glm {stats}  R Documentation 
glm
is used to fit generalized linear models, specified by
giving a symbolic description of the linear predictor and a
description of the error distribution.
glm(formula, family = gaussian, data, weights, subset, na.action, start = NULL, etastart, mustart, offset, control = list(...), model = TRUE, method = "glm.fit", x = FALSE, y = TRUE, singular.ok = TRUE, contrasts = NULL, ...) glm.fit(x, y, weights = rep.int(1, nobs), start = NULL, etastart = NULL, mustart = NULL, offset = rep.int(0, nobs), family = gaussian(), control = list(), intercept = TRUE, singular.ok = TRUE) ## S3 method for class 'glm' weights(object, type = c("prior", "working"), ...)
formula 
an object of class 
family 
a description of the error distribution and link
function to be used in the model. For 
data 
an optional data frame, list or environment (or object
coercible by 
weights 
an optional vector of ‘prior weights’ to be used
in the fitting process. Should be 
subset 
an optional vector specifying a subset of observations to be used in the fitting process. 
na.action 
a function which indicates what should happen
when the data contain 
start 
starting values for the parameters in the linear predictor. 
etastart 
starting values for the linear predictor. 
mustart 
starting values for the vector of means. 
offset 
this can be used to specify an a priori known
component to be included in the linear predictor during fitting.
This should be 
control 
a list of parameters for controlling the fitting
process. For 
model 
a logical value indicating whether model frame should be included as a component of the returned value. 
method 
the method to be used in fitting the model. The default
method Usersupplied fitting functions can be supplied either as a function
or a character string naming a function, with a function which takes
the same arguments as 
x, y 
For For 
singular.ok 
logical; if 
contrasts 
an optional list. See the 
intercept 
logical. Should an intercept be included in the null model? 
object 
an object inheriting from class 
type 
character, partial matching allowed. Type of weights to extract from the fitted model object. Can be abbreviated. 
... 
For For 
A typical predictor has the form response ~ terms
where
response
is the (numeric) response vector and terms
is a
series of terms which specifies a linear predictor for
response
. For binomial
and quasibinomial
families the response can also be specified as a factor
(when the first level denotes failure and all others success) or as a
twocolumn matrix with the columns giving the numbers of successes and
failures. A terms specification of the form first + second
indicates all the terms in first
together with all the terms in
second
with any duplicates removed.
A specification of the form first:second
indicates the set
of terms obtained by taking the interactions of all terms in
first
with all terms in second
. The specification
first*second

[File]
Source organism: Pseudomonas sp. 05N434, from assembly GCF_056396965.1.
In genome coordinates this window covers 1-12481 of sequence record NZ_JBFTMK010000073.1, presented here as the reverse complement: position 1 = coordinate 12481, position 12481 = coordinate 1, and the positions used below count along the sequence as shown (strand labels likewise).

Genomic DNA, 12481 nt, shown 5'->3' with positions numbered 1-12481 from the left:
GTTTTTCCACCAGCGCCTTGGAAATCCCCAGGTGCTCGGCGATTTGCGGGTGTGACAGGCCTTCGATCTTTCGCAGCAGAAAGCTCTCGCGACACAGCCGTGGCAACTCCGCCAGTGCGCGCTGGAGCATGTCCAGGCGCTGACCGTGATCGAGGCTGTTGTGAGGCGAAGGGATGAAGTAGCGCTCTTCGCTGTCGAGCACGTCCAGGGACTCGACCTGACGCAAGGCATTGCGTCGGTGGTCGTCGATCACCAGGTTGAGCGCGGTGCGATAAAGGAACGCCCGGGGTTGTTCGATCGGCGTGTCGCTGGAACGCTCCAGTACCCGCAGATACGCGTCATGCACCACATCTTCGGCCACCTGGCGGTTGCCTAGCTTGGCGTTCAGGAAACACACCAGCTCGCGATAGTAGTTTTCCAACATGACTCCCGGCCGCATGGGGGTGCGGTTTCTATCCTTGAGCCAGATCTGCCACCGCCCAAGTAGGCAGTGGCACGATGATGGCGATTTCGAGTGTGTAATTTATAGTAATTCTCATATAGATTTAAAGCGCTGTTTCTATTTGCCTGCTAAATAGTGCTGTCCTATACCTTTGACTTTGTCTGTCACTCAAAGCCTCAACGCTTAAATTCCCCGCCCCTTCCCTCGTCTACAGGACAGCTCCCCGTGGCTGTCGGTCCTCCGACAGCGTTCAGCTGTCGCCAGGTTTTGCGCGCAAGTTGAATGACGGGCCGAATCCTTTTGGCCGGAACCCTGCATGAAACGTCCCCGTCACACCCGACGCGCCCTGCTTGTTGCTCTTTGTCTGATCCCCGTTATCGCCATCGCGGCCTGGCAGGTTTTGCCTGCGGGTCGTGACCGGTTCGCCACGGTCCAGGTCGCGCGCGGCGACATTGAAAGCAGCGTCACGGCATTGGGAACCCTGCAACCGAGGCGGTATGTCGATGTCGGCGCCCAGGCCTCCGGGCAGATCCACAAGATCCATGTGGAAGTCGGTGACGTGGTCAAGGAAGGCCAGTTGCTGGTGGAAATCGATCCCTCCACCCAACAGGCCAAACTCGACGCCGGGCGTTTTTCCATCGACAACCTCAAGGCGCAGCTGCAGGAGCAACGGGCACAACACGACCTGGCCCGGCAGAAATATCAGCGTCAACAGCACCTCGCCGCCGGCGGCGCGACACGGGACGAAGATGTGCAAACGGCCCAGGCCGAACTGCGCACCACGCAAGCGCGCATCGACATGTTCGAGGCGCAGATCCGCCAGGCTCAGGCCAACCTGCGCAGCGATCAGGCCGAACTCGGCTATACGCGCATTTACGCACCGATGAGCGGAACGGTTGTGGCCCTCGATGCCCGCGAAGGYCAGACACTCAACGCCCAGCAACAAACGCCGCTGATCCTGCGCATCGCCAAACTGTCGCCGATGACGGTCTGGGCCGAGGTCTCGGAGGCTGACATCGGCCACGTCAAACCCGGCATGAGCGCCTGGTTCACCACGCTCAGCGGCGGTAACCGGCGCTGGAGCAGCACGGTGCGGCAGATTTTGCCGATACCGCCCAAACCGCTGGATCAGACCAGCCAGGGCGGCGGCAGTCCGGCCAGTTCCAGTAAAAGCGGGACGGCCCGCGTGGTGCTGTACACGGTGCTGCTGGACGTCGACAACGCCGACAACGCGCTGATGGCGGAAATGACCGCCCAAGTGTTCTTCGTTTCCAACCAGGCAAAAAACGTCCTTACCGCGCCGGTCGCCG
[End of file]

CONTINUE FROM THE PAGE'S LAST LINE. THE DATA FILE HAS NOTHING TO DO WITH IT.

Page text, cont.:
indicates the cross of first
and
second
. This is the same as first + second +
first:second
.
The terms in the formula will be reordered so that main effects come
first, followed by the interactions, all secondorder, all thirdorder
and so on: to avoid this pass a terms
object as the formula.
NonNULL
weights
can be used to indicate that different
observations have different dispersions (with the values in
weights
being inversely proportional to the dispersions); or
equivalently, when the elements of weights
are positive
integers w_i, that each response y_i is the mean of
w_i unitweight observations. For a binomial GLM prior weights
are used to give the number of trials when the response is the
proportion of successes: they would rarely be used for a Poisson GLM.
glm.fit
is the workhorse function: it is not normally called
directly but can be more efficient where the response vector, design
matrix and family have already been calculated.
If more than one of etastart
, start
and mustart
is specified, the first in the list will be used. It is often
advisable to supply starting values for a quasi
family,
and also for families with unusual links such as gaussian("log")
.
All of weights
, subset
, offset
, etastart
and mustart
are evaluated in the same way as variables in
formula
, that is first in data
and then in the
environment of formula
.
For the background to warning messages about ‘fitted probabilities numerically 0 or 1 occurred’ for binomial GLMs, see Venables & Ripley (2002, pp. 197–8).
glm
returns an object of class inheriting from "glm"
which inherits from the class "lm"
. See later in this section.
If a nonstandard method
is used, the object will also inherit
from the class (if any) returned by that function.
The function summary
(i.e., summary.glm
) can
be used to obtain or print a summary of the results and the function
anova
(i.e., anova.glm
)
to produce an analysis of variance table.
The generic accessor functions coefficients
,
effects
, fitted.values
and residuals
can be used to
extract various useful features of the value returned by glm
.
weights
extracts a vector of weights, one for each case in the
fit (after subsetting and na.action
).
An object of class "glm"
is a list containing at least the
following components:
coefficients 
a named vector of coefficients 
residuals 
the working residuals, that is the residuals
in the final iteration of the IWLS fit. Since cases with zero
weights are omitted, their working residuals are 
fitted.values